The chronic disease management programme in general practice entitles certain patients with a chronic illness such as type 2 diabetes, cardiovascular disease, and asthma to two free checks a year with their GP.

Prof O’Dowd agreed that general practice today was a very different profession to the one he joined more than 40 years ago.

“It’s incredibly intense. It’s fraught with difficulties, patients have higher expectations, but you learn to work with that. I suppose so far, I’m a survivor. I feel a lot of us who have gone on this long are survivors and we enjoy what we do. We have been flexible enough to adapt.”

Despite the obvious manpower crisis and increased pressures, Prof O Dowd said that he wasn’t worried about the future of general practice.

“I have seen the ups and downs of general practice. I have to see it as being the workhorse of the health service and being recognised as the workhorse of the health services.

“I have seen it when it was sneered at, when it was dismissed. I have seen it when senior civil servants just didn’t get it. I have seen it when politicians said, ‘oh throw them a few bob,’ and I have seen it emerge from all that into a vibrant, important service that is in people’s corners. There is no doubt about it – we saw that early on in the pandemic. Where did they turn to? They turned to us. There were a lot of places that shut up shop, but the GPs didn’t.”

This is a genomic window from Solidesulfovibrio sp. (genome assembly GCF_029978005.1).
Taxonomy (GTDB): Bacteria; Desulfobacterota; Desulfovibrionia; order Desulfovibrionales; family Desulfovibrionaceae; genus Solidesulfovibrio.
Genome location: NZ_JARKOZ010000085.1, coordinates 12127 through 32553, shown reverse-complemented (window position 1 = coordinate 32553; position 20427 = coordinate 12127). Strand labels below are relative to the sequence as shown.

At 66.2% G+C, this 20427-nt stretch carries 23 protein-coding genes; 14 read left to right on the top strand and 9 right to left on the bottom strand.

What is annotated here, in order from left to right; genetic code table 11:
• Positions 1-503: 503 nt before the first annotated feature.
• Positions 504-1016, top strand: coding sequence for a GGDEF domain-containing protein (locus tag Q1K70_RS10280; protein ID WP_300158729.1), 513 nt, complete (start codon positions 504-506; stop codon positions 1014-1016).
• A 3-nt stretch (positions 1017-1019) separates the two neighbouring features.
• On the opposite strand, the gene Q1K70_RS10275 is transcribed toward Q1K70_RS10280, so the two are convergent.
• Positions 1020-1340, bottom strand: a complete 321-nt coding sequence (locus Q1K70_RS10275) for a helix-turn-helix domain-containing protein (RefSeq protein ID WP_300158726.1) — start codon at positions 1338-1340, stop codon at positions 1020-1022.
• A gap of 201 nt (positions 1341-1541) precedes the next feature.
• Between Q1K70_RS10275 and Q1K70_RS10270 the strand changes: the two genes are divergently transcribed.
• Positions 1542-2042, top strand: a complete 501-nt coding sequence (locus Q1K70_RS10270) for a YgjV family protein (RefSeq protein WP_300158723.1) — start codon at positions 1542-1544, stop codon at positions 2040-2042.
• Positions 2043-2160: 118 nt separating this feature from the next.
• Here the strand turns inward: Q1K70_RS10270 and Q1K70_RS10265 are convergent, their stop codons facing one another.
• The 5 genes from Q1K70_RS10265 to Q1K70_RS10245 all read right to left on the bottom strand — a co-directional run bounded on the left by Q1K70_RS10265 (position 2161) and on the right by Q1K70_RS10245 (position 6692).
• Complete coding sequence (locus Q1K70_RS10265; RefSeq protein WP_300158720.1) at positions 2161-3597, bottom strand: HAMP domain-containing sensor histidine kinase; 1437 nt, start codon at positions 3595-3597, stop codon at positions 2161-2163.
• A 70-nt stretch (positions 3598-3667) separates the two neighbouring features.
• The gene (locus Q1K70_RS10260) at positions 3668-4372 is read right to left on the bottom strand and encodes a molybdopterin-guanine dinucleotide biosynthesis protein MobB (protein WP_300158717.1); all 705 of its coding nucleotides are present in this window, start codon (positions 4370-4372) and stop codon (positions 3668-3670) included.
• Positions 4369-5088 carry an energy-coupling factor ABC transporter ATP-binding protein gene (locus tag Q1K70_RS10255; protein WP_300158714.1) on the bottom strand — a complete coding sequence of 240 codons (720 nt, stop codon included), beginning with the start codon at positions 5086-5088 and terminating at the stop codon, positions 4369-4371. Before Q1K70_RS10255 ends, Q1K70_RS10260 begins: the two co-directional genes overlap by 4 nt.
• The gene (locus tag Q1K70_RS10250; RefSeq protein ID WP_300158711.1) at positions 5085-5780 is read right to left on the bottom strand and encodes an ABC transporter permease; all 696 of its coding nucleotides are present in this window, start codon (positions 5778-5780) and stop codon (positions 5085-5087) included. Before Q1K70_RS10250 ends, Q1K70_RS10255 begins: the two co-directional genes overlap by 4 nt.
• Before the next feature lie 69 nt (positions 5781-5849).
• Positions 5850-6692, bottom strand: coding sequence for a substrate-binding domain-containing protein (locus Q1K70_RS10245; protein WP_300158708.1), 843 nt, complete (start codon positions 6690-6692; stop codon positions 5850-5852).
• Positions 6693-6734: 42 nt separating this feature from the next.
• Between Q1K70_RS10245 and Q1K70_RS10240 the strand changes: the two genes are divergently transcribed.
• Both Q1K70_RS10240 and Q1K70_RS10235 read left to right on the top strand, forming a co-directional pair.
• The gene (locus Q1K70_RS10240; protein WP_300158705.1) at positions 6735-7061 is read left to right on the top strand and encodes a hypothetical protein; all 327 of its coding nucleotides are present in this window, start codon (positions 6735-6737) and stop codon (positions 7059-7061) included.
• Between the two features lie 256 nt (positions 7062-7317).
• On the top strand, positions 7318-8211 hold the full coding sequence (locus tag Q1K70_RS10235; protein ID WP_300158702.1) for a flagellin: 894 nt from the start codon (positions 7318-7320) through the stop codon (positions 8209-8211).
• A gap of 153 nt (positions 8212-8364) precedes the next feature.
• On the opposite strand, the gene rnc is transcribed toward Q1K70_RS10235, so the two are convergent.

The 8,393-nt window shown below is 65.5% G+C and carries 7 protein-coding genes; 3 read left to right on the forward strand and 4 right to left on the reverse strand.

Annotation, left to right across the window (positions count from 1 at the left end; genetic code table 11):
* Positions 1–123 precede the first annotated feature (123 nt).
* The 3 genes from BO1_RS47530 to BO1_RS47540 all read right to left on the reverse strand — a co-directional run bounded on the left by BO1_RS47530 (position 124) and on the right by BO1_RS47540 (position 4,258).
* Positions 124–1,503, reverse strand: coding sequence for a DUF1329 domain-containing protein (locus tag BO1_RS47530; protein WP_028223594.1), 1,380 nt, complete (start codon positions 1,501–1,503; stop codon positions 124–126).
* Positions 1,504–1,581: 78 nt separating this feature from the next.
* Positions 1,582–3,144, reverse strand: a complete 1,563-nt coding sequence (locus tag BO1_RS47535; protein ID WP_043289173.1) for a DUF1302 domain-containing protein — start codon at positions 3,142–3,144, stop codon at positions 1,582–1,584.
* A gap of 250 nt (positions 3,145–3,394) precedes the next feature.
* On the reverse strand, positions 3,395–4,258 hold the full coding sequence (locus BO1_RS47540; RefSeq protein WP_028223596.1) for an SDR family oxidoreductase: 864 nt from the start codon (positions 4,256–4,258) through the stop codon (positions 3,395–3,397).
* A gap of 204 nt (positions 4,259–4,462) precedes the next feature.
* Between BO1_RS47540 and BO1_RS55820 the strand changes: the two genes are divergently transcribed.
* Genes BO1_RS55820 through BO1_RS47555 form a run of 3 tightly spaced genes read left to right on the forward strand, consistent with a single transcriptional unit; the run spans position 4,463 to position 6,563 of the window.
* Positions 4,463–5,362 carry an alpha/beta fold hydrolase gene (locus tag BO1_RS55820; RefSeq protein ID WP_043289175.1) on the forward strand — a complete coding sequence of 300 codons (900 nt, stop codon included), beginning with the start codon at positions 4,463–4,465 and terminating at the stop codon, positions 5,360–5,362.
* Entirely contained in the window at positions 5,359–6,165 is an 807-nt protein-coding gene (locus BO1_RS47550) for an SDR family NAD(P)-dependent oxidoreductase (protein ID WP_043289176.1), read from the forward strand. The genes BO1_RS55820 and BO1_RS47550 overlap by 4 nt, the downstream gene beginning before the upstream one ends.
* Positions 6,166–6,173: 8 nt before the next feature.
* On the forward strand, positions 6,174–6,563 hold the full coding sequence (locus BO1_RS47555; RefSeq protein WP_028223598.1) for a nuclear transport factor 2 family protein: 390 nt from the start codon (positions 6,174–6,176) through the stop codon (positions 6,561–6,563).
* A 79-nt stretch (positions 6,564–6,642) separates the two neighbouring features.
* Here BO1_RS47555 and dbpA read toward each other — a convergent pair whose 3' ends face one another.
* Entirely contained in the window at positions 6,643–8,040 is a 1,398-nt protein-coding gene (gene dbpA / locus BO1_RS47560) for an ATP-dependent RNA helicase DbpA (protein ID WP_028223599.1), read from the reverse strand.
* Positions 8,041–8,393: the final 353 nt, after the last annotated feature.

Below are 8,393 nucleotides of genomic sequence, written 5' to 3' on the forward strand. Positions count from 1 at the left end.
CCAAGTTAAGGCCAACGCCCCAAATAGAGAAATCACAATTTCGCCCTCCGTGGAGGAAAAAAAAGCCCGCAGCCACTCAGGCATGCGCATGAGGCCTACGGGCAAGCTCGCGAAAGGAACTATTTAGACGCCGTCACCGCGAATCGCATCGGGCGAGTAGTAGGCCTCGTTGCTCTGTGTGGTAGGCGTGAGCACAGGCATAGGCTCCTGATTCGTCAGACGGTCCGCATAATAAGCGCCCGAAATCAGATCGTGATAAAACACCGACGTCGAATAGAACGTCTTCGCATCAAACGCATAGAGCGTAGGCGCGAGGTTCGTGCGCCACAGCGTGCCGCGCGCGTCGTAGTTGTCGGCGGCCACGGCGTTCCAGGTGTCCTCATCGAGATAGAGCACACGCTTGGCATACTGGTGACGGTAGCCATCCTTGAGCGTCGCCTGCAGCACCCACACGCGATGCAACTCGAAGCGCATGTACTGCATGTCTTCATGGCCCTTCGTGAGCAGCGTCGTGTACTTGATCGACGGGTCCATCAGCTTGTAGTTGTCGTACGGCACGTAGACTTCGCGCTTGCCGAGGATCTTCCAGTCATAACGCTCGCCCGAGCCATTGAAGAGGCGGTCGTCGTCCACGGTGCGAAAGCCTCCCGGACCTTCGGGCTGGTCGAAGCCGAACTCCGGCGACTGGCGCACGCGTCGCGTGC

He added that younger GPs today were very much committed to general practice.

Prof O Dowd said that GPs are now trying to balance a lot of different types of work.

“You can’t pour a quart into a pint pot if we are doing Covid work and if we are doing chronic disease work then there is other work that can’t be done,” he said.

Prof O Dowd said that another big change in his lifetime was the development of general practice nurses who he said have “rolled their sleeves up and embraced change.”

He added that he would like to see the number of GP nurses double and for them to get the same pay and conditions as their hospital colleagues.

Prof O Dowd said he would encourage people to go into general practice and his son is currently training to be a GP.

Asked for his view on the future for general practice in Ireland Prof O Dowd said, “the future is guarded. It will require leadership, resources, it will require us to communicate.”

Prof O Dowd added that the ICGP was currently looking at the future of general practice and was “likely to come out with quite radical proposals…and some of these won’t require money, some of them will require a change of attitude.”

The ICGP will be launching its report on the future of general practice in Ireland at its AGM in June. 

This work is also co-funded by Journal Media and a grant programme from the European Parliament. Any opinions or conclusions expressed in this work are the author’s own. The European Parliament has no involvement in nor responsibility for the editorial content published by the project. For more information, see here